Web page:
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    75 results match your criteria Addiction Research and Theory[Journal]

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    'Pickle or a cucumber?' administrator and practitioner views of successful adolescent recovery.
    Addict Res Theory 2017 7;25(3):208-215. Epub 2016 Nov 7.
    Vanderbilt University, Peabody College.
    Introduction: Adolescent substance use disorders often involve a recurring cycle of treatment and relapse. The academic and practical definition of addition recovery for adults has been debated; yet, elements determining a successful adolescent recovery aside from abstinence have not been delineated. Thus, we sought to explore how practitioners and administrators define "success" in recovery and how they foster youth progress towards success. Read More

    Using Video Conferencing to Deliver a Brief Motivational Intervention for Alcohol and Sex Risk to Emergency Department Patients: A Proof-of-Concept Pilot Study.
    Addict Res Theory 2017 18;25(4):318-325. Epub 2017 Jan 18.
    Center for Alcohol and Addiction Studies, Brown University School of Public Health, Providence, RI 02912.
    Brief motivational intervention (MI) is an efficacious approach to reduce heavy drinking and associated sexual risk behavior among Emergency Department (ED) patients, but the intensity of demands placed on ED staff makes the implementation of in-person MIs logistically challenging. This proof-of-concept pilot study examined the acceptability and logistic feasibility of using video-conferencing technology to deliver an MI targeting heavy drinking and risky sexual behavior to patients in an ED setting. Rigorous screening procedures were employed to ensure that the pilot sample represents the target portion of ED patients who would benefit from this multi-target MI. Read More

    Short-term effects of a brief intervention to reduce alcohol use and sexual risk among homeless young adults: Results from a randomized controlled trial.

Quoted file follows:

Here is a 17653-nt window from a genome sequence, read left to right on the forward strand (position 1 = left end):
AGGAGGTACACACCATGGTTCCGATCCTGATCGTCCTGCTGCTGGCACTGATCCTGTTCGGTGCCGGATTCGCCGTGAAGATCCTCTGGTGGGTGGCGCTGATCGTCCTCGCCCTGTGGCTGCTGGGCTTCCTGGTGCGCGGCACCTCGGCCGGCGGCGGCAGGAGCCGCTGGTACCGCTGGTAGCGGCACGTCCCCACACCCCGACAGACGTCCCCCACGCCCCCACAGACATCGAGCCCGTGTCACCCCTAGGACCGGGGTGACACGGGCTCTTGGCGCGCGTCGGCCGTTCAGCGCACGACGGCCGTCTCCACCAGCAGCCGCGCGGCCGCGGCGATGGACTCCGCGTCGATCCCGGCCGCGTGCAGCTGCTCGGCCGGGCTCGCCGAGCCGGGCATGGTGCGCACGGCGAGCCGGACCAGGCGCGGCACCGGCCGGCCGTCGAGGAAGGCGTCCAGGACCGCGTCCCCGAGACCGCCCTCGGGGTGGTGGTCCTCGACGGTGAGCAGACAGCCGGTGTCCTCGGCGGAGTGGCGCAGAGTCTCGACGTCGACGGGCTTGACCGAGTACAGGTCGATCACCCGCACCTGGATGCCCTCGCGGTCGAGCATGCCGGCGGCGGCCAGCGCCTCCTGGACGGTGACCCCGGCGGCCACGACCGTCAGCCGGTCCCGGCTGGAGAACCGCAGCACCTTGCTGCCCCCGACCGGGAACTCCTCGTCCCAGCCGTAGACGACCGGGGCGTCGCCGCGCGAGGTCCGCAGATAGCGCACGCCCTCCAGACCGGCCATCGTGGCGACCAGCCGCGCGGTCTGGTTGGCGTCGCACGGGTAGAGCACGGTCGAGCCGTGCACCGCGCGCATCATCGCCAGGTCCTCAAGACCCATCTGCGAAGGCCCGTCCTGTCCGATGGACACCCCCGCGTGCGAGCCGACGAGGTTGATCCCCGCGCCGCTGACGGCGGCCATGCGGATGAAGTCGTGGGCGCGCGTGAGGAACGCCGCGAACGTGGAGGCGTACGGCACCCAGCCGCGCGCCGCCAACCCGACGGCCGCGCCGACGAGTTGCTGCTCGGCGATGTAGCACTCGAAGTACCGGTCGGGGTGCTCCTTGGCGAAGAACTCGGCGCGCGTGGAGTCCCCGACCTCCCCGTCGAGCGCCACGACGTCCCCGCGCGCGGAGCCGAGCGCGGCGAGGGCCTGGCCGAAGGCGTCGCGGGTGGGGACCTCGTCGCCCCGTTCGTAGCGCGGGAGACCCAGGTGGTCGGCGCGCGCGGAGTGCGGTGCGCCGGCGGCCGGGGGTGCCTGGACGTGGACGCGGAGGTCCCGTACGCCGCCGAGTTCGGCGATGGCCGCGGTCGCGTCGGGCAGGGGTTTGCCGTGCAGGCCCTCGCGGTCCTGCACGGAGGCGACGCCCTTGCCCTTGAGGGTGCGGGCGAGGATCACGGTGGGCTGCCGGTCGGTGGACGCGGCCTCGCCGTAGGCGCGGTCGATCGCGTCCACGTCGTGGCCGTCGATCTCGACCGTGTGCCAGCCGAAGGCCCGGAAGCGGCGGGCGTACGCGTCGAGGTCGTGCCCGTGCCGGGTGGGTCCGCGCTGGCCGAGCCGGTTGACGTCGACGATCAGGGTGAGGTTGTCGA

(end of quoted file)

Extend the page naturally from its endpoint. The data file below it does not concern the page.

Addict Res Theory 2017 21;25(1):24-31. Epub 2016 Jun 21.
    Department of Psychiatry, Columbia University, New York, New York 10032, USA.
    Background: Homeless young adults are more likely than their never-homeless counterparts to abuse alcohol and engage in risky sexual behaviors, yet no interventions to simultaneously reduce both these behaviors among this vulnerable population have been systematically designed and evaluated. We therefore developed a brief intervention (BI) to reduce both alcohol use and sexual risk behaviors among homeless young adults. The results of a randomized trial testing the BI against an education comparison (EC) are presented. Read More

    Reducing sexual risk behaviors: secondary analyses from a randomized controlled trial of a brief web-based alcohol intervention for underage, heavy episodic drinking college women.
    Addict Res Theory 2017 5;25(4):302-309. Epub 2017 Jan 5.
    Department of Psychiatry and Behavioral Sciences, National Crime Victims Research and Treatment Center, Medical University of South Carolina, Charleston, SC, USA.
    Background: Alcohol use and sexual risk behaviors (SRBs) are significant problems on college campuses. College women are at particularly high risk for negative consequences associated with sexually transmitted infections (STIs) and unwanted pregnancy.

    Methods: The current study (n = 160) examined the effect of a brief, web-based alcohol intervention (n = 53) for college women on reducing SRBs compared to an assessment only control (n = 107) with a randomized controlled trial. Read More

    Confounding in longitudinal studies in addiction treatment research.
    Addict Res Theory 2017 May 22;25(3):236-242. Epub 2016 Dec 22.
    National Drug Evidence Centre, Division of Psychology and Mental Health, School of Health Sciences, Faculty of Biology, Medicine and Health, University of Manchester Manchester UK.